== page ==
This condition is related to the income that an

individual needs to purchase goods and services in the marketplace. The

individual’s income are the sum of his/her the wage rate (W*H) and non-labor

incomes (V). This equation implies that

the individual consumption expenditures is equal to the total income. We can

rewrite equations (2) and (3) as follows:

W(T-L) + V = C (4)

The individual’s utility maximization problem

becomes:

Max U (C, L) subject to C = W (T-L) + V (5)

The first order conditions solution yield the

following equations:

MaxUC=

(6)

MaxUL=

W (7)

Hence, the following principle was derived:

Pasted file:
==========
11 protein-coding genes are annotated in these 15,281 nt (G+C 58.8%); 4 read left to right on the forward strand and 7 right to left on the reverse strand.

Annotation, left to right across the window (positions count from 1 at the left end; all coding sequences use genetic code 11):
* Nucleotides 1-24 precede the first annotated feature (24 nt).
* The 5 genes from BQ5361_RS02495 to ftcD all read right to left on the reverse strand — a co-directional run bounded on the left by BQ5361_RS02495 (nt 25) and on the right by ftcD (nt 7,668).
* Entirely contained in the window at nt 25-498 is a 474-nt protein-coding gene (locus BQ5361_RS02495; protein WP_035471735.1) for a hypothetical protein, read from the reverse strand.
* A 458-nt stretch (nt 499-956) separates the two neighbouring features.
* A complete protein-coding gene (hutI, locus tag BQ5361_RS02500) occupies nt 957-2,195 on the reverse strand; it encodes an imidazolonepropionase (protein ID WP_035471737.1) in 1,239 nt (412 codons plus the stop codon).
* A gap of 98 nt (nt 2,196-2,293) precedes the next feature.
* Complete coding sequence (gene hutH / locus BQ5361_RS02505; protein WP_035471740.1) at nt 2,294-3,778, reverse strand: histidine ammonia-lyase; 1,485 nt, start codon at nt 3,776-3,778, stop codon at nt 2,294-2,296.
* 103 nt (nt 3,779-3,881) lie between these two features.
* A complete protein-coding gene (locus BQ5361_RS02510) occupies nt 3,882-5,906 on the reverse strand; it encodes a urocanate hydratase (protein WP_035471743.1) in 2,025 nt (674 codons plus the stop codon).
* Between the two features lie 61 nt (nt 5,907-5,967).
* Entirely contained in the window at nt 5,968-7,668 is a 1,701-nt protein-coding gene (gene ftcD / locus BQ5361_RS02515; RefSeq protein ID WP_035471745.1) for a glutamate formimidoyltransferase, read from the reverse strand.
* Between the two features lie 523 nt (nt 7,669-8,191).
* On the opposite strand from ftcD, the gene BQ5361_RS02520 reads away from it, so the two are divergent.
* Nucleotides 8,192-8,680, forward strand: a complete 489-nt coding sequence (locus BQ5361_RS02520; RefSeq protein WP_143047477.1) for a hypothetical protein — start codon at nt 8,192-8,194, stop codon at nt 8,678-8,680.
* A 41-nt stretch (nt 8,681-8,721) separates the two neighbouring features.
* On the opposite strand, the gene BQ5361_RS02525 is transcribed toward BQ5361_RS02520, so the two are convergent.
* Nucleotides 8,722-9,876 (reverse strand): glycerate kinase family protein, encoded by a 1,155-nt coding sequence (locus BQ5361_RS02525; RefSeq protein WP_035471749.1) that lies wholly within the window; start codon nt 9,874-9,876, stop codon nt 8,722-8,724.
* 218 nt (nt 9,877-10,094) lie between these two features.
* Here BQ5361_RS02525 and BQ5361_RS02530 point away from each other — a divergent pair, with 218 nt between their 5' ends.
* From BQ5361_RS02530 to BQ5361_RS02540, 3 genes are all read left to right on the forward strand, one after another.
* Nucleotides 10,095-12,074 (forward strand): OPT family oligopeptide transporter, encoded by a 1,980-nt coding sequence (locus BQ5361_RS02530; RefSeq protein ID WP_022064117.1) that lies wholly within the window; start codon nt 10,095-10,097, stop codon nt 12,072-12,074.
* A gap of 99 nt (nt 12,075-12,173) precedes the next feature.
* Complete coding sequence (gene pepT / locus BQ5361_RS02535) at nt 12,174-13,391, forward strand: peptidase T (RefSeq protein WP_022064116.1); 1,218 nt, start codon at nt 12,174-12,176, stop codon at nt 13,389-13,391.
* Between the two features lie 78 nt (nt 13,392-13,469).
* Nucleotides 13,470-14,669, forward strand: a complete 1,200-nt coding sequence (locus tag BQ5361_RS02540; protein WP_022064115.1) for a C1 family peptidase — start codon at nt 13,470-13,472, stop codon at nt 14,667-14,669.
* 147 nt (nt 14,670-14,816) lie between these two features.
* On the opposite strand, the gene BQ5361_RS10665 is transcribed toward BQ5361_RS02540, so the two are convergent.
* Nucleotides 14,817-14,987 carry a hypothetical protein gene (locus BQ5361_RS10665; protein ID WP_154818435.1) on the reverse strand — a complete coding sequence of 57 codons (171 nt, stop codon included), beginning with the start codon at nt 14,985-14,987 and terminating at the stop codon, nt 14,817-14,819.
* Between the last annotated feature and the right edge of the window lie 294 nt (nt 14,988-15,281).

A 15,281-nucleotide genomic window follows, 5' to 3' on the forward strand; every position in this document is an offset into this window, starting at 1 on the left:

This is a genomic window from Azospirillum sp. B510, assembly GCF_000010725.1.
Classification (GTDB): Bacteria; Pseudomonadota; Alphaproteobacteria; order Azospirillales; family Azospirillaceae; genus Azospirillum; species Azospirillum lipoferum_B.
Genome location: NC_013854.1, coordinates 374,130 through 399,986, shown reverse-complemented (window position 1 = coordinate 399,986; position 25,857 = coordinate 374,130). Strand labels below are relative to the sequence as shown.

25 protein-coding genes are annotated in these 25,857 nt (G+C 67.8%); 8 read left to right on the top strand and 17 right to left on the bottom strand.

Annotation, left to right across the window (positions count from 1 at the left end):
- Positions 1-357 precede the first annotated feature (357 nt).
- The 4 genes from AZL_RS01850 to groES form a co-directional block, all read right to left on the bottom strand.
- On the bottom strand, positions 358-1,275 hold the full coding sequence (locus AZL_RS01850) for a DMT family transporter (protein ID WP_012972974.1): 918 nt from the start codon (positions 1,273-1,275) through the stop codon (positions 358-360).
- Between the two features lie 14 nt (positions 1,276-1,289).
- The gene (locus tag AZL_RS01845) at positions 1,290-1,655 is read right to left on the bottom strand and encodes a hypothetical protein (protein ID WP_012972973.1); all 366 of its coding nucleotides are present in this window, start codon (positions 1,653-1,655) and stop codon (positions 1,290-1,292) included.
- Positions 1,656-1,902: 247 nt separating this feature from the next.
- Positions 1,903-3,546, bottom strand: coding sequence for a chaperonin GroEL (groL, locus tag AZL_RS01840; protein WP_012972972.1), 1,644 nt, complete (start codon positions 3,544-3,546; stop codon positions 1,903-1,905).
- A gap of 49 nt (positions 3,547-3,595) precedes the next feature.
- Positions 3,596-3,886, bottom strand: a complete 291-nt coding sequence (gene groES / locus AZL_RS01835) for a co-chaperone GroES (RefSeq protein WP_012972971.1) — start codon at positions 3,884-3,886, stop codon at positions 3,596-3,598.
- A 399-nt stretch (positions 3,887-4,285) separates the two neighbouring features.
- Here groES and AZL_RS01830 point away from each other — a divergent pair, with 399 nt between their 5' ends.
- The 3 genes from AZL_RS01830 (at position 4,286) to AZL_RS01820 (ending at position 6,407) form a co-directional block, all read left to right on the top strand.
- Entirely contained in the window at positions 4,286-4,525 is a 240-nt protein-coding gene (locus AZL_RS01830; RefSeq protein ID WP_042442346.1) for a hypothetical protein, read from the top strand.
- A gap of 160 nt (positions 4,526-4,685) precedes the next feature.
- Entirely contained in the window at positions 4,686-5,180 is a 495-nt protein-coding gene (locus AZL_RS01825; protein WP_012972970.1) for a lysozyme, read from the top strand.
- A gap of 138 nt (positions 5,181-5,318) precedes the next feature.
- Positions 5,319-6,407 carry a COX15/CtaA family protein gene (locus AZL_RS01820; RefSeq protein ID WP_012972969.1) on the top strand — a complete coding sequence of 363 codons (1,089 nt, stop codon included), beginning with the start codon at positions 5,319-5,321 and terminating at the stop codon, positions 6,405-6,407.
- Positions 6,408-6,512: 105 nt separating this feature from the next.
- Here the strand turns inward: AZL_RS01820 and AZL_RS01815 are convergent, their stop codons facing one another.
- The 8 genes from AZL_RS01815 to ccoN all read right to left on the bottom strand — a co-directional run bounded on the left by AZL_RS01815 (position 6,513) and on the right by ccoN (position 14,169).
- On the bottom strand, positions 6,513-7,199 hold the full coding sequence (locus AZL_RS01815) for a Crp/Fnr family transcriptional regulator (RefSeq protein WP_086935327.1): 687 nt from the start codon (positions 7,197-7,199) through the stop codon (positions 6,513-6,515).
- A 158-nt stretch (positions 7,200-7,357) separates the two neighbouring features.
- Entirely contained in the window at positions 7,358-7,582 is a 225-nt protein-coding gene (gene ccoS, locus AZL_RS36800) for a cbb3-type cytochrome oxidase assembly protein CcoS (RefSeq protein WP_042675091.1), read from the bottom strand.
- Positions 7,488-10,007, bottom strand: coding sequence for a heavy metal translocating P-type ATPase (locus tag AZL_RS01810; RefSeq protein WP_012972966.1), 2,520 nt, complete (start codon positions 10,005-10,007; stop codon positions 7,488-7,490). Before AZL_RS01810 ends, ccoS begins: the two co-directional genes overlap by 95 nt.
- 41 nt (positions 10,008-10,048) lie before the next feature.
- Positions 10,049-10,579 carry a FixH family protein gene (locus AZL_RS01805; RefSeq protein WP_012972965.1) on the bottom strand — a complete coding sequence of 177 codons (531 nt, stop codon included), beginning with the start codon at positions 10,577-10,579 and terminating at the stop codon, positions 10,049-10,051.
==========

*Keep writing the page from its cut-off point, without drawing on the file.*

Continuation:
W= MRS (UL for UC) (8)

In order to maximize utility, given the real wage

(W) the individual should select to work that number of hours for which the

marginal rate of substitution of leisure for consumption is equal to real wage (Nicholson,

2005) .

Moreover, based on consumer theory, Ackah et al

(2009)1

argue that, if an individual maximizes his/her utility (U) function for

consumption of items (C) and leisure (L), the model can be expressed as

1 This study would like to assess the

determinants of socio-economic and demographic factors of the labor force

participation, thus, we will adopt the

extension of utility maximization theory in which Ackah et al (2009) included

the variable

X which represents individual characteristics such as age, marital status etc.

For

more details on the derivation of utility optimization, see Ackah et al (2009).